Thursday, May 07, 2009
I think I'm Scaring People Away from Publishing
(image by Robin Mills)
Last Saturday, May 2nd, I taught a workshop with Amy Wachspress about starting a small press. 22 people came with their notebooks and questions, eager to learn how we did it.
I think I scared them.
Half way through the class, after Amy had talked about marketing her book and I talked about why I started a press and all the steps I had to take, I realized the room had grown quieter. People stopped jotting notes and instead stared at me with huge, quasi-vacant eyes. Their bodies slumped into their chairs, and the woman closest to me gripped her pen with exasperated tension. A few hardy souls continued to ask questions, but their eager little voices faded into a dull, weary, tone. Luckily, the class was only an hour long, otherwise half the group would have run for the door, fleeing from their dreams of publishing.
I wasn't trying to scare them; I was being honest. Hearing about all the work and money it takes to start a press or self-publish seems to elicit the same kind of terror as the Swine Flu; it's too big, too incomprehensible, and too difficult to deal with.
I changed my focus and talked about what was so great about owning your own press: the creative freedom, control, and collaboration with other artists. I tried to make my voice more cheerful when I explained what an ISBN was. When someone asked what programs Lightning Source wants, I fielded it to Rick (my designer) who explained the process of transforming a file into and Acrobat format they would accept. Someone else asked about editing. These kinds of questions were concrete and specific, so the mood seemed to lighten a bit. But I still had the feeling that I'd tried to cram too much info into one hour and had overwhelmed my students in the process. Had I just deterred a whole room of people from wanting to publish?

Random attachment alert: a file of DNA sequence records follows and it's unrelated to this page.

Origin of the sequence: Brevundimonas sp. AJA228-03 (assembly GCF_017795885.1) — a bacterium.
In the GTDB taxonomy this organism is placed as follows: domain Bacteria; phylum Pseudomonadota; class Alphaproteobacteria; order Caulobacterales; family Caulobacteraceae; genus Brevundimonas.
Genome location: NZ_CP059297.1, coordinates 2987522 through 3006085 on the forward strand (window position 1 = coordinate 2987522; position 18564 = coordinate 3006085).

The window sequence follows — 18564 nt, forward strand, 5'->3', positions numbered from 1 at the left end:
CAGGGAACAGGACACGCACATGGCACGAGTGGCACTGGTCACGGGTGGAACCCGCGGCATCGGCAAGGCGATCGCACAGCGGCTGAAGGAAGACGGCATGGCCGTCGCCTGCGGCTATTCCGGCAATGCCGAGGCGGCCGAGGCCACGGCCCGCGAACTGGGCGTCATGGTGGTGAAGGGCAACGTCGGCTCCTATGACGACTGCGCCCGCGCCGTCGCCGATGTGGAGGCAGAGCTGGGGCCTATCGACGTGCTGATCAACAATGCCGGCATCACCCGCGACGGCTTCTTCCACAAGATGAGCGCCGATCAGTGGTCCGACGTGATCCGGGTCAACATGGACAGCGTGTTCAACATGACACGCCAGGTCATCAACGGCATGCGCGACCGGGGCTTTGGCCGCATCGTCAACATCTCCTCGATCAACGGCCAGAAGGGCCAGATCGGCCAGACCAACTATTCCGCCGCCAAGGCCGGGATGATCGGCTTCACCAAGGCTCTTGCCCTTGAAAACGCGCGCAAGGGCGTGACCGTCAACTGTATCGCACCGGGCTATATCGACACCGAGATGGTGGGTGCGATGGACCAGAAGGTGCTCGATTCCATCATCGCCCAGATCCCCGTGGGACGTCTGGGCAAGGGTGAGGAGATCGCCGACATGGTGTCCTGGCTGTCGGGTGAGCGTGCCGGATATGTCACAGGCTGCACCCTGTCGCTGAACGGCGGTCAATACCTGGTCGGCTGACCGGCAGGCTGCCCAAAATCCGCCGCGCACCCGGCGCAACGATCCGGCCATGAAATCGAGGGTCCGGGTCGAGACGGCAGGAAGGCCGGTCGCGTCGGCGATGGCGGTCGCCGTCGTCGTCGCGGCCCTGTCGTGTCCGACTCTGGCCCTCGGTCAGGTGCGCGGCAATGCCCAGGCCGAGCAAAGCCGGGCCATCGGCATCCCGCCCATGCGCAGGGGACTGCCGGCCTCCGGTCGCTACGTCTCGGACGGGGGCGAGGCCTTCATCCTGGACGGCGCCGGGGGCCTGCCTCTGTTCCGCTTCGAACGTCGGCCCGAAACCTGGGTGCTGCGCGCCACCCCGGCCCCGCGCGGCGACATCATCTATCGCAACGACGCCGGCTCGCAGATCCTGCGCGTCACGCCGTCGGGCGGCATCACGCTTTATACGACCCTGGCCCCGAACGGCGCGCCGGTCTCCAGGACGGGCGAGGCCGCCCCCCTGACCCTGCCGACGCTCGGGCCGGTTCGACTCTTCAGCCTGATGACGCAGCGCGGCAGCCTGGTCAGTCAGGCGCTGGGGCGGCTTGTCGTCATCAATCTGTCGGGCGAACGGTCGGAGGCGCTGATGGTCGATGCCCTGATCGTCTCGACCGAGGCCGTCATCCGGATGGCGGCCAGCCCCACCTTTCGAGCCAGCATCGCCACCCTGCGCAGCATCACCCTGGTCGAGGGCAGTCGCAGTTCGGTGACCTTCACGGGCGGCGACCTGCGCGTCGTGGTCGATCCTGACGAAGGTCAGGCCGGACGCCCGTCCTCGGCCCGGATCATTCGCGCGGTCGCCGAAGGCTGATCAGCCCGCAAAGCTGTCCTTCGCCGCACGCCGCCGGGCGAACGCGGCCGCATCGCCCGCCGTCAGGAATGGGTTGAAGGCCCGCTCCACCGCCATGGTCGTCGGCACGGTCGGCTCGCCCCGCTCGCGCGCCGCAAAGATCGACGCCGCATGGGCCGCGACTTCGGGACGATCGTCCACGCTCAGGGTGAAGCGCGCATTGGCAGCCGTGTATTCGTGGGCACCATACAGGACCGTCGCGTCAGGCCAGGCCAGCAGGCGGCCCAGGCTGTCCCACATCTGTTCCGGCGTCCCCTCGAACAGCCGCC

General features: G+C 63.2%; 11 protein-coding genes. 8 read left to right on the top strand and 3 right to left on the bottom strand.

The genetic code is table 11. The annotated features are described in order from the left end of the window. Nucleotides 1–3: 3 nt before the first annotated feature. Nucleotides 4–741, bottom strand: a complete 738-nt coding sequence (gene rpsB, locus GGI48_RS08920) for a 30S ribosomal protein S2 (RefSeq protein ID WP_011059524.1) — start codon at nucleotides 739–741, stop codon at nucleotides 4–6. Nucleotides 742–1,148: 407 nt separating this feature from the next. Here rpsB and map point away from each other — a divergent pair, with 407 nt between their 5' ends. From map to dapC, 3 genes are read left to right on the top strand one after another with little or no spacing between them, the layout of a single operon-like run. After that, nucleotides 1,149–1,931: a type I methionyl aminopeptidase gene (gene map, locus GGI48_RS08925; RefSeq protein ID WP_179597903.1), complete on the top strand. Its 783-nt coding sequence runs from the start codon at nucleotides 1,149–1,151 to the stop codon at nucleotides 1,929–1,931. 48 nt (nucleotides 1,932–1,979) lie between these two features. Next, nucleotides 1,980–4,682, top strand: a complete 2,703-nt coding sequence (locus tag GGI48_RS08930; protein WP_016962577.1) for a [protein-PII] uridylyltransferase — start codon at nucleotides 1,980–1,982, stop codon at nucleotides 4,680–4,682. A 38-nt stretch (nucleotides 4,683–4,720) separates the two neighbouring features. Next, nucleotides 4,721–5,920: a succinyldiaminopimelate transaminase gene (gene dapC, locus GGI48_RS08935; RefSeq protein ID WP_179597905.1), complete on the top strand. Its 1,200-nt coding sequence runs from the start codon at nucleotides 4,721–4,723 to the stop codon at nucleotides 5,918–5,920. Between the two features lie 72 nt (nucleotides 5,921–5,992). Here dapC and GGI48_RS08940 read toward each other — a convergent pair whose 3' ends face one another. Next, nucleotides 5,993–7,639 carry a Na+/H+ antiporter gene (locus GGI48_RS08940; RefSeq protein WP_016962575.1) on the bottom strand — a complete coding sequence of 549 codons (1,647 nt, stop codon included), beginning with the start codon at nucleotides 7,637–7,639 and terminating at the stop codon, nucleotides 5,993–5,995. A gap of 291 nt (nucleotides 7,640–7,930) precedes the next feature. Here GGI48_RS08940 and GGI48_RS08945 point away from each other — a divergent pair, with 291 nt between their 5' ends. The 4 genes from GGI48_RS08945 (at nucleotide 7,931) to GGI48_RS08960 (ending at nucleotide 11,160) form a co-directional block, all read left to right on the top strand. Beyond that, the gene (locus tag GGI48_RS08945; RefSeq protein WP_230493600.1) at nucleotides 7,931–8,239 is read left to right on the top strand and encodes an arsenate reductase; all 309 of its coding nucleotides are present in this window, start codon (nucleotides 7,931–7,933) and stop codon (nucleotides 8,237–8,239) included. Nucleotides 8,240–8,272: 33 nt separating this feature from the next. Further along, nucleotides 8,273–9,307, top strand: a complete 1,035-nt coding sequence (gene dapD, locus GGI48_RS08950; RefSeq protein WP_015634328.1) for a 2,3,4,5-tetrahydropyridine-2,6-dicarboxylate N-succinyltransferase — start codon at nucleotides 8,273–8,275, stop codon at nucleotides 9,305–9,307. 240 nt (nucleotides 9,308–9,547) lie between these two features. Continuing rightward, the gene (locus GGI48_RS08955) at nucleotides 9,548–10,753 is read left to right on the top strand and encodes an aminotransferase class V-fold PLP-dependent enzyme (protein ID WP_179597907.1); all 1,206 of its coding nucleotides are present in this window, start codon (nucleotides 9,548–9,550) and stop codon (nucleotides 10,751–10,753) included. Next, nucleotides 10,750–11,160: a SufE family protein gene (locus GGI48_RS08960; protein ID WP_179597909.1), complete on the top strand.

The thought annoyed me. If they don't want to hear what creating and managing a press is like, then they shouldn't bother starting a press at all. This is why I wrote my book! The world is full of too many wanna-be publishers who don't take the work seriously and end up with a garage full of books they'll never sell. Serves them right!
Then I remembered how I felt when I was starting, how insurmountable the work seemed, and how I almost quit numerous times. I remember sitting in a room taking notes at a workshop and trying to figure out why the hell I wanted to start a press at all. Was I crazy? It felt impossible, but I had to try. So I kept at it, and slowly I figured it out (mostly), and now I have two published books.
I wrote my book to help people, not frighten them: to give them a road map to follow as they figure out how to start a press and publish their own, or another's, work. I am rethinking the way I present the material so they will understand that YES, the work is hard, but the rewards are addictive. I want people to have success, not a garage full of unsold books.
Or maybe it's a good thing that a bunch of people may have decided self-publishing is not for them before they invest too much money in the process. Instead, they can think about other options.